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Insurance companies should collect a carbon levy
September 19, 2017
Governments juggle too many interests to drive global action on climate change. But the insurance industry is ideally placed. With annual premiums amounting to between US$4 trillion and $5 trillion, or about 6% of world gross domestic product (GDP), the industry's future profitability hinges on limiting the risks of climate change.
Insurers are exposed to the consequences. Before Hurricane Harvey, which is likely to cost more than $100 billion, in 2017 the United States experienced six storms, two floods and one freeze that each cost more than $1 billion in damages. Severe floods, landslides and droughts have struck countries in the Americas and Africa, as well as India, China, Sri Lanka, Bangladesh, Thailand and Indonesia (www.reliefweb.int).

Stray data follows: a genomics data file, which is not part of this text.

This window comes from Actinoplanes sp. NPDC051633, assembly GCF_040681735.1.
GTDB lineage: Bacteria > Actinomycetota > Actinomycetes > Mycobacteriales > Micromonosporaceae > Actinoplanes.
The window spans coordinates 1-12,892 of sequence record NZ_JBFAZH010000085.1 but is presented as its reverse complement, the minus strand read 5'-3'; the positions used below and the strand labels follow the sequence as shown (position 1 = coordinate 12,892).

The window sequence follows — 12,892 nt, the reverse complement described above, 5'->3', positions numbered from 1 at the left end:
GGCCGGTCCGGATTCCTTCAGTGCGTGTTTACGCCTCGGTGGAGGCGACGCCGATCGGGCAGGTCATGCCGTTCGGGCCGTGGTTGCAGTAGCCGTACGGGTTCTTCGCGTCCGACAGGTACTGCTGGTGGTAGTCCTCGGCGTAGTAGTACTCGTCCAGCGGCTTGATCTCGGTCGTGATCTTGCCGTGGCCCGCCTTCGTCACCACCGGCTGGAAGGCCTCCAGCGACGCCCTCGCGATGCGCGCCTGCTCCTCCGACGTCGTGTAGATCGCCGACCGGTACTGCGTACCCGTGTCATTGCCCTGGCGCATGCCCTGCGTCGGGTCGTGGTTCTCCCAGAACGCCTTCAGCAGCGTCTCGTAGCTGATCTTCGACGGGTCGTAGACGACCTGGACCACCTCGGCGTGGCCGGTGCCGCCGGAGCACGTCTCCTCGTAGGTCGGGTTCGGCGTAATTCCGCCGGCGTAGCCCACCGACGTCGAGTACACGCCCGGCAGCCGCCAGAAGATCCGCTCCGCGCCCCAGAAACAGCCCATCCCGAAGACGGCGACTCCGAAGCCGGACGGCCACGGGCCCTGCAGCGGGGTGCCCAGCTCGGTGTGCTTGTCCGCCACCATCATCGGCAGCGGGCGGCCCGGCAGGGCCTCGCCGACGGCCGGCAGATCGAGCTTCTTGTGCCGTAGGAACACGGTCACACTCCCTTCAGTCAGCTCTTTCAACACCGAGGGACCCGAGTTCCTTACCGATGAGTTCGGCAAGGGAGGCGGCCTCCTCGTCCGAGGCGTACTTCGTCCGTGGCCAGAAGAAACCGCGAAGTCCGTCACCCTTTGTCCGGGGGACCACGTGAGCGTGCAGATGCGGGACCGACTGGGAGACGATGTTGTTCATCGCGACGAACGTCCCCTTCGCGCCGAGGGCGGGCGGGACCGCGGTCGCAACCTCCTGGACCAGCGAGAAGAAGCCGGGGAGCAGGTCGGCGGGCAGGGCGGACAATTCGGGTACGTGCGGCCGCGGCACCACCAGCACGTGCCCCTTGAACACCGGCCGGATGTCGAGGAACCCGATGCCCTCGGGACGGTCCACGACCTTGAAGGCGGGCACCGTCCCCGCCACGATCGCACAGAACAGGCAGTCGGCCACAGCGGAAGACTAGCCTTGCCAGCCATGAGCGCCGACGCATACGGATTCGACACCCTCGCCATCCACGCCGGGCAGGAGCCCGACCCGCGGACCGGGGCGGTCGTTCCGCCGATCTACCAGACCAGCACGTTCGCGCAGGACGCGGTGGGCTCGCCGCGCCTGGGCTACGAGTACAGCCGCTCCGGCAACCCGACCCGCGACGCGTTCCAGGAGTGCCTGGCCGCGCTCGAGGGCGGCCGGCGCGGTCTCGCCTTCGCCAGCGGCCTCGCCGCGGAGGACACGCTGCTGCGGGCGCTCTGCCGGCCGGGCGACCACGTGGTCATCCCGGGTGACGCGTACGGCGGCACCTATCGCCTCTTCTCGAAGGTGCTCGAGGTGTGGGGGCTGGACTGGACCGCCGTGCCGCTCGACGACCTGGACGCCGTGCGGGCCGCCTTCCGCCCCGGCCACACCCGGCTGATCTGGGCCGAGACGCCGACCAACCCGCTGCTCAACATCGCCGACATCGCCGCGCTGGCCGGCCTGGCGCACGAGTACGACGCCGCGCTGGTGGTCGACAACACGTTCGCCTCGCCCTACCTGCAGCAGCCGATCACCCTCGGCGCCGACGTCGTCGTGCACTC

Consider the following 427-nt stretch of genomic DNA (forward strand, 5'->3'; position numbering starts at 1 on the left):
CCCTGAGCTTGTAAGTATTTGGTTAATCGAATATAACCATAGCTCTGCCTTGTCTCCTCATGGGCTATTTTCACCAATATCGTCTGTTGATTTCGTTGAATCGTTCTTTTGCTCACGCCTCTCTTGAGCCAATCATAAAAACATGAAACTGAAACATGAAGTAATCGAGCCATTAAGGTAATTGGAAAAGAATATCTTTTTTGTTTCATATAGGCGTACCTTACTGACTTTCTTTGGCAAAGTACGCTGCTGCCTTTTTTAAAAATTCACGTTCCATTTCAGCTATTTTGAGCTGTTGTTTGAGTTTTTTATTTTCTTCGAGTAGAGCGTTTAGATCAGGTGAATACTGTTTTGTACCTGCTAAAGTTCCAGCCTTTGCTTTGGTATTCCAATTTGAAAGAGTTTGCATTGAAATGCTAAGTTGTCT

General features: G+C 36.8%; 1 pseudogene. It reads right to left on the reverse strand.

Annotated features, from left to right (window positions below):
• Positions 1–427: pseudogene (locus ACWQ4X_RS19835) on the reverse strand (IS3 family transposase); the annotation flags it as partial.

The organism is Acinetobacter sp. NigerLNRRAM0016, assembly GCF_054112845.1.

The costs of climate-related damage will grow as the world warms. For the United States, the impact on agriculture, crime, storms, energy, human mortality and labour will cost around 1% of GDP for each 1 °C increase in global average temperature1. If a similar picture holds worldwide, each 1 °C rise will cause about $1 trillion of extra damage per year. For present temperatures above the 1980–2010 average, this equates to about 0.4% of world GDP — damages that are growing at around 0.1–0.2% per decade.